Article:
Globalization is a term that understandably intimidates many of us. Current events sections of well-stocked bookstores hold dozens of titles on globalization, and newspapers, news magazines, and public affairs journals regularly devote meaty articles to the topic. It all sounds so, well, imposing.
But you don’t have to wade through academic tomes and hefty journal commentaries to understand how globalization affects the labor markets and everyday workers. This aspect of globalization can be boiled down to three basic propositions:
1. Globalization of markets is driven by the need to expand profits.
2. One way to expand profits is to discover and develop new customer bases for goods and services. Reducing the costs of producing goods and providing services — which, in turn, allows price cuts — is a favored approach.
3. A prime route toward expanding profits and reducing prices for goods and services is to reduce labor costs. This means finding the cheapest competent labor working in the least regulated countries.
From North to South to…China, perhaps?
In the U.S., we saw this dynamic play out during the latter part of the 20th century. As labor unions helped workers negotiate better wages and working conditions in northeastern and midwestern manufacturing plants, many companies moved their plants to less union-friendly southern states where they could pay lower wages and not worry as much about governmental regulation.
But that wasn’t good enough. Companies eventually realized that they could pay even lower wages — as in fractions of the American minimum wage — by closing their U.S. plants and transferring manufacturing operations to other countries, especially developing nations where workers were eager for work and governmental regulations were either nil or hardly enforced. China, Mexico, and others became popular destinations for multinational corporations.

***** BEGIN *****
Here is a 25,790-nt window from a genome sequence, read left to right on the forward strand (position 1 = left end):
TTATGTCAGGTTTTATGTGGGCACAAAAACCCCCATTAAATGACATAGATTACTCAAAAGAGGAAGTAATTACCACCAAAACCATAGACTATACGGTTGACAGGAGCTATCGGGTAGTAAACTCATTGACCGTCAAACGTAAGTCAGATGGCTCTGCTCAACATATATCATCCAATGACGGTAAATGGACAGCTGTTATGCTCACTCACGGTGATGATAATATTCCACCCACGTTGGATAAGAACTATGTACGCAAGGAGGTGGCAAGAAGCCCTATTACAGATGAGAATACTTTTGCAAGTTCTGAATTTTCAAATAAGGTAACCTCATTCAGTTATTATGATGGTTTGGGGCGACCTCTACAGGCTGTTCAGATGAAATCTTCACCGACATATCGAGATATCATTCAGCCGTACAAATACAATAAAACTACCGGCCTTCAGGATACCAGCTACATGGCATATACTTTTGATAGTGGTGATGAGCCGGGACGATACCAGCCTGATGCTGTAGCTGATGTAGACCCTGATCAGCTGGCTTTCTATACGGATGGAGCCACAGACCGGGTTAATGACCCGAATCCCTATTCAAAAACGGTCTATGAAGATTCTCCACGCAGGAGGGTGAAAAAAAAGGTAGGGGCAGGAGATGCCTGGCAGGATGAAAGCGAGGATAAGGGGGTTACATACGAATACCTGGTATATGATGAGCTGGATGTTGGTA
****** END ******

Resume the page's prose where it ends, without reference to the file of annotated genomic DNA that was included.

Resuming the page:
And now to Bangladesh!
It turns out that at least in China, the workers are getting too uppity. Stirrings of an independent labor movement have now grown into a genuine force, and wages of Chinese workers are improving as a result. In other words, they’re getting too expensive.
As costs have risen in China, long the world’s shop floor, it is slowly losing work to countries like Bangladesh, Vietnam and Cambodia — at least for cheaper, labor-intensive goods like casual clothes, toys and simple electronics that do not necessarily require literate workers and can tolerate unreliable transportation systems and electrical grids.
Race to the bottom
For many years, labor and human rights activists have invoked the phrase “race to the bottom” to describe the practice of companies opening and closing plants in a constant search for the lowest-paid workers. This path of economic destruction has left devastated communities and impoverished lives in its wake, all in the name of higher stock values and inexpensive VCRs and t-shirts.
A better way?
Times labor reporter Steven Greenhouse reports on an American-owned garment factory in the Dominican Republic that pays its workers a living wage and doesn’t oppose unionization:
Industry experts say it is a pioneer in the developing world because it pays a “living wage” — in this case, three times the average pay of the country’s apparel workers — and allows workers to join a union without a fight.
The article goes on to question whether a doing-well-by-doing-good strategy can work:
“It’s a noble effort, but it is an experiment,” says Andrew Jassin, an industry consultant who says “fair labor” garments face a limited market unless deft promotion can snare consumers’ attention — and conscience.
It is a sad commentary that in today’s global economy, we cannot say for certain that paying a living wage to workers and financial viability are mutually compatible. Stay tuned.